http://www.greatwesternvehicle.org/mahasatipatthanasutta.htm

        I believe dedication to the path, as well as full disclosure, are simple
        solutions to the problems that can occur from intense meditation practice. I
        believe also dharma centers have an obligation to assure there are skilled
        contemplatives and teachers, who are skilled in the absorption states
        (jhanas), available who can provide adequate support for those who may enter
        a domain they were not prepared for. I believe it is not only an essential
        responsibility of the sangha, it is the very purpose of the sangha.

        On the Jhana Support Group people frequently report out-of-body experiences
        that included some very pleasant experiences, as well as some very
        unpleasant experiences. They also often report the symptoms of full sense
        gate opening. While many of these contemplatives often have these
        experiences off-and-on for many years, I understand that they can still be
        most difficult to pass through, and they often require the support of a
        skilled teacher, or at least a community of practitioners who are familiar
        with these experiences. In fact I believe this is in part why the historic
        Buddha felt so strongly about the importance of a community of
        contemplatives (sangha) to include it in the refuge, which is called the
        Three Gems.

        I recall the first time I experienced the full opening of my tactile sense
        gate at a 10-day retreat about 12 years ago. The sensations on the surface
        of my skin were so intense it was as though my body was on fire, and the
        searing sensations on the surface of my entire body remained that way for
        the duration of the retreat. The sensation was so intense that I thought I
        would go mad. Since then I have had the full opening of all of the sense
        gates at different intervals. At first it can be excruciatingly painful, but
        eventually the powerful forces of energy impinging on the senses becomes a
        most intensely pleasant sensation, and certainly well worth the often
        painful birth process of getting there.

        I found having my sense gates fully open becomes ever so pleasant as I
        cultivated equanimity, which I found is a consequence of relinquishing
        grasping and aversion. In fact I found the unpleasantness (dukkha) I
        experienced was proportional to the amount of grasping, or aversion, that I
        was engaged in. I have thus found relinquishing emotional and psychological
        attachments at every moment is now the core of my practice, and consequently
        I have found equanimity emerging, increasing and pervading my life.

        Last summer one of our local advanced practitioners reported being contacted
        by hungry ghosts in her sleep state. I have had many of these experiences as
        well. I have found they are related to the out-of-body experience, and I
        know both how incredibly pleasant flying across the landscape without a body
        can be, and I also know how unimaginably terrifying an encounter with an
        angry god or hungry ghost can be. And, I have found again that maintaining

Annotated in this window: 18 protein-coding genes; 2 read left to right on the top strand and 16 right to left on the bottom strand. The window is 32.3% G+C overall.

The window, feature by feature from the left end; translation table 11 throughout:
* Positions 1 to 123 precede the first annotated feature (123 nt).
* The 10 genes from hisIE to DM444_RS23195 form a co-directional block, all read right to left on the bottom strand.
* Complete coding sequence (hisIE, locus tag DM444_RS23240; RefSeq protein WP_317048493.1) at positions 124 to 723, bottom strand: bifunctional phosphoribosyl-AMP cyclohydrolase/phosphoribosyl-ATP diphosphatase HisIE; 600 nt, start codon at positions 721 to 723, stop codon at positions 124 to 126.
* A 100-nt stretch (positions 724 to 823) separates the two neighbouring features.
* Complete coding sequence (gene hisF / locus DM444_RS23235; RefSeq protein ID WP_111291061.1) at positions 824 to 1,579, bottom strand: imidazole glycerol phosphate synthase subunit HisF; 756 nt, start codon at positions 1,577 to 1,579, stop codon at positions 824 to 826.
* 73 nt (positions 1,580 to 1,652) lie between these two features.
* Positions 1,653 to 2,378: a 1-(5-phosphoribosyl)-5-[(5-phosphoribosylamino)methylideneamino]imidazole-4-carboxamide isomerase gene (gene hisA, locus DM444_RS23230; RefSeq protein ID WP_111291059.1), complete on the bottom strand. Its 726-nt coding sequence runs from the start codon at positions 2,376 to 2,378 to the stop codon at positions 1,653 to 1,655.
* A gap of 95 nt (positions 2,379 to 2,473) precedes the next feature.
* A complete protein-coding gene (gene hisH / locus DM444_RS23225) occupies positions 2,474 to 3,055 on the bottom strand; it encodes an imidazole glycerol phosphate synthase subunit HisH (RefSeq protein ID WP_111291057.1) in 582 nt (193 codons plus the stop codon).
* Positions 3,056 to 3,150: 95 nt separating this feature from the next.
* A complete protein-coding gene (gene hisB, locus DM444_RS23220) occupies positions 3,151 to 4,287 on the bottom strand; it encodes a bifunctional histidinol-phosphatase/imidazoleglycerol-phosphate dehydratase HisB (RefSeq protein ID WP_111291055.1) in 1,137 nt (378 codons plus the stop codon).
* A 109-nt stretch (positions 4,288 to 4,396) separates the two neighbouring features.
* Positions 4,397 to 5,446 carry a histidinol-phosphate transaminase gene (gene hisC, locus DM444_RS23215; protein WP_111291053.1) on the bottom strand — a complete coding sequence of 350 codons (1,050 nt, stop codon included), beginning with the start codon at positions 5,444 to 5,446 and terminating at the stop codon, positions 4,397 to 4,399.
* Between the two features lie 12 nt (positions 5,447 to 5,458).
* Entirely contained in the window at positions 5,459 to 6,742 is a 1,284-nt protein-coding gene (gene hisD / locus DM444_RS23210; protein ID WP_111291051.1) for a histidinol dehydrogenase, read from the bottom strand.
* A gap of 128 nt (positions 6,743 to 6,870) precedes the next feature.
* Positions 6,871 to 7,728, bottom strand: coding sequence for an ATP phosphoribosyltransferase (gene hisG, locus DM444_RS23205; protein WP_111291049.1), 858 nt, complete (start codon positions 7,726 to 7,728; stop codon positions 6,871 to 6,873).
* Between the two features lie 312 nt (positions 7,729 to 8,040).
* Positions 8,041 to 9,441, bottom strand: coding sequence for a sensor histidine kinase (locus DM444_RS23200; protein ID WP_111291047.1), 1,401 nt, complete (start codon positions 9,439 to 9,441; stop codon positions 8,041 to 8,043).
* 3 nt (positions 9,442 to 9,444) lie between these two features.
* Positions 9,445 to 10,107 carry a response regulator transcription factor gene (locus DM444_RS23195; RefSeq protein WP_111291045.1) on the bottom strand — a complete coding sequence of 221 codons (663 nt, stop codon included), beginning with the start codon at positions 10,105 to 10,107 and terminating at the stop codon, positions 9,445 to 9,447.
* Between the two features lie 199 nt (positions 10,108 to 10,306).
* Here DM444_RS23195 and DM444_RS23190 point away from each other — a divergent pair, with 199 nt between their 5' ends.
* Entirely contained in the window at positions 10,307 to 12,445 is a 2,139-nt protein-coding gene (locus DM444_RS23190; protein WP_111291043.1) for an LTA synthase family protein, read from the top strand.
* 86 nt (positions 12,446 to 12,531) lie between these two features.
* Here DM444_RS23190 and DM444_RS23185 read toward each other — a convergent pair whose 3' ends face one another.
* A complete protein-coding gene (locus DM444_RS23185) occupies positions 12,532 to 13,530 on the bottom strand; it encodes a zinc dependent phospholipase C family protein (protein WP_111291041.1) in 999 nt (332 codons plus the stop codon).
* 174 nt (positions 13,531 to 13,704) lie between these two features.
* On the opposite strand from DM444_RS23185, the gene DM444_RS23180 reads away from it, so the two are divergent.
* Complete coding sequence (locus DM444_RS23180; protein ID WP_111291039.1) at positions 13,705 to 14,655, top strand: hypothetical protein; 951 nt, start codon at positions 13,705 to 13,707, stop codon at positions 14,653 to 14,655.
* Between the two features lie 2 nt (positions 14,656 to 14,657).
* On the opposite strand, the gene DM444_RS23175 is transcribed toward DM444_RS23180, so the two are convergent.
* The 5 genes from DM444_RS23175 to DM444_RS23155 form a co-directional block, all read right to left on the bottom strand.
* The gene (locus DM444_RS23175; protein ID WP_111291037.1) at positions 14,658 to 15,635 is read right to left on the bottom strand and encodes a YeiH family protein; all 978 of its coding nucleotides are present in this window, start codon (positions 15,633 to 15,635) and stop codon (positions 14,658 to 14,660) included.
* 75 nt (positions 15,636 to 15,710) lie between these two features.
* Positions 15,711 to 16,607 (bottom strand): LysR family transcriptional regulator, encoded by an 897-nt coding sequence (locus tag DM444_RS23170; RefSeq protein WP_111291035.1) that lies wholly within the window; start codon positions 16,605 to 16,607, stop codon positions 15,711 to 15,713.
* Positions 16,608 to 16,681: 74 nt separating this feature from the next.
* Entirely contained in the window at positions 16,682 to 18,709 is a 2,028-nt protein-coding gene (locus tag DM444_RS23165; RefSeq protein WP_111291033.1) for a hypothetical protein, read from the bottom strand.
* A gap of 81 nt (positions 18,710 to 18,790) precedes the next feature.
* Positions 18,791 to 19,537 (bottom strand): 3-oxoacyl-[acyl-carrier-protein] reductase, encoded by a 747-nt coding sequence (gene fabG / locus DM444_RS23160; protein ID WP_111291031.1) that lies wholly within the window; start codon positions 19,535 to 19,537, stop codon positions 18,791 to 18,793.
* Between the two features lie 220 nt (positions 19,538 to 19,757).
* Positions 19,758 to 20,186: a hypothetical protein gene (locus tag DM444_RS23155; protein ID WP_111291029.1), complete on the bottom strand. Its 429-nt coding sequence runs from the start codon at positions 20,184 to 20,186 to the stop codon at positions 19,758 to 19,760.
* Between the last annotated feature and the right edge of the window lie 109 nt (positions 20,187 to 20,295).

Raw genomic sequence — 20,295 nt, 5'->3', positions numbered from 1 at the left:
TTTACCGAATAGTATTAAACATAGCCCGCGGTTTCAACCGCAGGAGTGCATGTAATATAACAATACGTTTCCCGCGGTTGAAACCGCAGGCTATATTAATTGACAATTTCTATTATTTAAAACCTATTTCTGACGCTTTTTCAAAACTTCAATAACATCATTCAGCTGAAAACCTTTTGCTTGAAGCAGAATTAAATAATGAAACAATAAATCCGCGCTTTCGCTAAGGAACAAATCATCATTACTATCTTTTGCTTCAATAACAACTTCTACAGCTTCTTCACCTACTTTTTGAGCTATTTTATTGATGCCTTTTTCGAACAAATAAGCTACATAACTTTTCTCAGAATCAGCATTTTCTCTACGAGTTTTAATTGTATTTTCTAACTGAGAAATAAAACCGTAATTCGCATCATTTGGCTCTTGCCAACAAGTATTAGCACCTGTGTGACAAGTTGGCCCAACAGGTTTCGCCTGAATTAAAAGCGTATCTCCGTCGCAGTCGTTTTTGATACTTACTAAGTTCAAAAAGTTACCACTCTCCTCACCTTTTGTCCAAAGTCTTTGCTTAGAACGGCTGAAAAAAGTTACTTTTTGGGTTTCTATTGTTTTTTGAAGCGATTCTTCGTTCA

my commitment to my religious convictions (Triple Gem), and cultivating
        equanimity, are an indispensable aid in this practice, as well as how
        valuable a qualified teacher, or a sangha with skilled senior contemplatives
        can be.

        I now believe that the dark night of the soul and its various manifestations
        is a necessary consequence of a rigorous contemplative life. And I believe
        it is the very door through which we must pass if we wish to come to
        ineffable peace (nibbana). Thus, I do not believe we should gloss over these
        possible unpleasant experiences. I also believe we should not forget to
        cultivate equanimity, and to remind ourselves often of the concepts of
        ³refuge,² ³salvation² and ³submission² what they mean to Buddhists,
        Christians and Muslim respectively.

        I might be dealing with too heavy a subject matter, and that in my well
        meaning honesty and self exposure, I might frighten away beginners. I do
        agree, that there is of course no sense in scaring people, but I also have
        to ask whether we are doing anyone service by introducing them to the
        contemplative life, and offering them opportunities to practice intensely in
        a retreat environment, without warning them of the possible consequences of
        intense practice and the pursuit of the cessation or annihilation of self.

        I do not have an answer, except I believe we, the community of
        contemplatives (sangha), are better off with full disclosure. I know intense
        practice can produce lucid spiritual experiences that can be either very
        pleasant or very unpleasant. I have found these experiences are essential to
        making progress, and I know they ultimately lead to cessation (nibbana) or
        annihilation (fana) of the self and ineffable peace and fulfillment. And, it
        is our commitment to the greater good and our religious institutions
        (Buddha, Dharma and Sangha) that sets up the necessary conditions for
        equanimity, which supports further growth, and that it is essential to find
        a skilled contemplative or teacher as a guide, as well as finding a
        supportive community (sangha) to serve.

        May you become enlightened in this very lifetime,

        Sotapanna Jhanananda (Jeffrey S, Brooks)
        the Great Western Vehicle
        http://www.greatwesternvehicle.org/index.html

        The GWV archive on Ecstatic Buddhism
        <http://www.geocities.com/jhanananda/jhanaarticles.htm>

        First published in the Southwest Insight E'letter Vol. 3.1 January 1, 2003
        <http://groups.yahoo.com/group/SWI_E_letter/>

        This version may be retrieved at this URL:
        http://www.greatwesternvehicle.org/commitment.htm